Could Your Bus Ride Be Deadly? Lessons from 3 Bus Disasters
Many of us consider the bus to be an efficient and affordable way to get around. For Pennsylvanians, SEPTA can help them travel around the state while for New Jerseyans, NJ Transit is a major player. Additionally, there are a number of private commercial bus services focusing on long-run journeys between cities like Megabus, Boltbus, Greyhound and more. While some people take the bus for the convenience and relaxation, others take it because it is less expensive than the gas, tolls and wear-and-tear on their car. Finally, still others select the bus due to environmental reasons and as part of their part to reduce their carbon footprint. Whatever the reason that you decide to ride a bus, it is important that you remain alert and aware of your surroundings while you ride. Bus collisions, while not a common occurrence, is a real concern as driver fatigue, mechanical failure, or driver incapacitation all can easily cause a crash. Unfortunately, when a crash involving a bus occurs, it has the potential to be a disaster simply because of the number of people on board. Our bus accident lawyers discuss how your bus ride could be extremely dangerous.
Lack of Driver Experience and Poor Maintenance can be Deadly
We can begin our look at bus disasters with the infamous 1976 Yuba City Bus disaster. While this was far from the first bus disaster in the United States, it did seem to stay in the national consciousness perhaps due to the tragic circumstances involved. A 26-year-old Crown bus was chartered for the a capella choir of Yuba City High School. The choir’s destination was a nearby high school where they would participate in a friendship day. On their journey, the bus driver took an unscheduled exit from the highway, but on the off-ramp, the bus’ compressor drive belt failed to leave the vehicle without any brakes. Unable to stop the bus careened into and over the guardrail plummeting around 30 feet before landing on its roof. The accident claimed the lives of 28 students and one advisor. The tragedy was last memorialized in 2011 for its 35th anniversary. Here driver inexperience and inadequate maintenance of an aging vehicle contributed to causing this accident. However, improved maintenance and better driver training could have possibly prevented this tragedy.
Quick-Thinking and Bravery Prevents Philadelphia Bus Disaster
The passengers of an August 2012 Megabus departing from Philadelphia thought that they were lucky because it appeared that they would arrive in Pittsburgh early. But their true luck would only become apparent after the driver became incapacitated after she passed out at the wheel. At first, the passengers were not aware that the driver had passed out. However soon the driver’s distress became clear. One passenger on the upper deck of the bus remarked that they could feel the bus swerving. When he looked, they could see that the bus was moving erratically from lane to lane. The bus driver had passed out with her foot still on the gas causing the vehicle’s speed to increase from around 50 to about 70. At this moment, it seemed that an accident and potential disaster was nearly assured. However, according to passengers, two 18-wheelers that appeared to coordinate their actions of CB radio swooped into action. The trucks pulled up on the bus and positioned themselves one on each side to box-in the bus and prevent it from swaying. Simultaneously a passenger on the bus with a CDL had run to the front to help the driver. He was able to gain control of the bus and pulled to the side of the road. Here, quick-thinking and heroic actions by two bystanders and one passenger averted a crisis and potentially saved the lives of the 50 people onboard that bus. To protect passenger safety, bus drivers should be screened for conditions that could cause unexpected capacity. However, sometimes warning signs are missed and safety issues are left unaddressed. This shows the importance of vigilance on the part of passengers in preventing bus disasters.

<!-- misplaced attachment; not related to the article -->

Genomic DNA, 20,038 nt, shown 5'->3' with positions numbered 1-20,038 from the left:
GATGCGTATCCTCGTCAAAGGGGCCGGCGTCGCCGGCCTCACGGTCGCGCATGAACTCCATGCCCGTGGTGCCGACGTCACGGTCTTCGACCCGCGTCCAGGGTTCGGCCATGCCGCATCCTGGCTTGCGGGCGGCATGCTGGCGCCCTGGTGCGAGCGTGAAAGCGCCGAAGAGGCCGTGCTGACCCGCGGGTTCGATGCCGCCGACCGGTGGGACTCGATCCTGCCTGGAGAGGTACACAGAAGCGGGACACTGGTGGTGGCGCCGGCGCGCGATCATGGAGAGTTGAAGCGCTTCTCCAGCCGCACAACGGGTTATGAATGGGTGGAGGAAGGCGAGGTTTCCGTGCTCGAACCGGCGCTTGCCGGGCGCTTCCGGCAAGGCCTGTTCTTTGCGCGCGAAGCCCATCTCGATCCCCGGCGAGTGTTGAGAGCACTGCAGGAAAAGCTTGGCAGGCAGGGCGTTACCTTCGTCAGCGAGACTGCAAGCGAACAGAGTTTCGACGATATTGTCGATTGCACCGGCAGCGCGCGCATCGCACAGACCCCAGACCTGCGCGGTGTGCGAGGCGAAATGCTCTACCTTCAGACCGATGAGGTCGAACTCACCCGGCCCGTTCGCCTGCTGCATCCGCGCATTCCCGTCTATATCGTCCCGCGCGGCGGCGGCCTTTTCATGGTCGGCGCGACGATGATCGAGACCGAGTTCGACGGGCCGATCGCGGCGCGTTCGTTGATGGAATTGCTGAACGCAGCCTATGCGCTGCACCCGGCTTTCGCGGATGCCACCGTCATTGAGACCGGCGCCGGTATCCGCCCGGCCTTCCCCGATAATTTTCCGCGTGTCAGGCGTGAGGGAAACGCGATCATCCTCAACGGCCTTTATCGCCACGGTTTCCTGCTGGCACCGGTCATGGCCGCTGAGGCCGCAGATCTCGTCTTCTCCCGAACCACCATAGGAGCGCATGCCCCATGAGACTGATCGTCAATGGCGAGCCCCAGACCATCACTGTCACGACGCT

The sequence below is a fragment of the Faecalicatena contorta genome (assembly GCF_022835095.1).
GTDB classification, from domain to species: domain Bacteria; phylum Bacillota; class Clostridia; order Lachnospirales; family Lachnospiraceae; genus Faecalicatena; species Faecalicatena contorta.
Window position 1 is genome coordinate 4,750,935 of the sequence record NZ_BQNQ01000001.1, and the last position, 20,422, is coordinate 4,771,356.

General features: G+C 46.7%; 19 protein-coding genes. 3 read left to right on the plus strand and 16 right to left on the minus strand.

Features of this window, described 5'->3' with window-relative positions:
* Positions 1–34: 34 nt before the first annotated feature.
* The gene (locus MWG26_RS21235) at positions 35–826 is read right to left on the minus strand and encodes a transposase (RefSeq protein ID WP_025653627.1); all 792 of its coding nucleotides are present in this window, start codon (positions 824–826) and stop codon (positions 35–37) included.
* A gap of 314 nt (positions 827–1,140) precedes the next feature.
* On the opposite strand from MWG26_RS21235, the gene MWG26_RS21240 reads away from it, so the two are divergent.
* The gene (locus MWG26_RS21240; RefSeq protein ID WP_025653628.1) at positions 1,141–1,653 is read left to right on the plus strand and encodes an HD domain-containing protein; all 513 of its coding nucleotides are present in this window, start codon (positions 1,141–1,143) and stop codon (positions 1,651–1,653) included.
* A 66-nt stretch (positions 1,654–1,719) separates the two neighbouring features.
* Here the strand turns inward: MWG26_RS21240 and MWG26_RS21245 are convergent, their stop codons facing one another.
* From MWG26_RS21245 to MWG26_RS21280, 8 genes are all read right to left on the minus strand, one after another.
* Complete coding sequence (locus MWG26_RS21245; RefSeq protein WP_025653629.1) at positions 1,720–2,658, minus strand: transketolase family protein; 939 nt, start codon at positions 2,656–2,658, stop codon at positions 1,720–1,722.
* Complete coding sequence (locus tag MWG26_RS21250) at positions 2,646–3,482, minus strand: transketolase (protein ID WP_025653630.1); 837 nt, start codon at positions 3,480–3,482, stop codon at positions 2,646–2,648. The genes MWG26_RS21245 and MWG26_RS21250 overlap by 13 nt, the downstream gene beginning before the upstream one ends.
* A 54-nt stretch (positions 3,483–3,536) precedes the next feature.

The Deadliest Drunk Driving Accident in U.S. History
Most people are horrified when they consider the damage a drunk driver can inflict. Typically people picture an accident attributed to DUI as one where a single vehicle is involved or one between 2 passenger vehicles like a car, truck or SUV. However, the effects of a drunk driver can be felt by all vehicles that are sharing the roadway – including buses. In May 1988 a nearly 70 members of a church youth group and other church members were slated to visit the Kings Island amusement park. traveled on the church’s bus which was a former school bus to the park where they spent the day presumably enjoying the parks many attractions and thrill rides. On the ride home from the park, the bus stopped to fill its 60-gallon fuel tank before getting back on the interstate. While on Interstate 71 the bus was hit head-on by a pickup truck driving the wrong way on the highway. It was later determined that the driver was intoxicated at the time of the accident. While it did not appear that any had been killed by the initial violent crash, the crash had caused a mechanical chain reaction that punctured the fuel tank of the bus. The fuel ignited and the bus quickly turned into an inferno as the flammable seat covers and seat padding ignited. People attempted to evacuate the bus, but in their panic, they became jammed in the aisle and unable to reach the back emergency exit. 27 passengers on the bus lost their lives while 34 suffered an injury of some type.
Drunk driving can result in truly horrific tragedies when buses and other high-capacity vehicles are involved. If you have suffered an injury on a local or interstate bus, you may have a claim for compensation. Our boltbus accident lawyers are here to help you. Contact The Reiff Law Firm today to see if our services are a good fit for you by calling (215) 246-9000 or by contacting us online.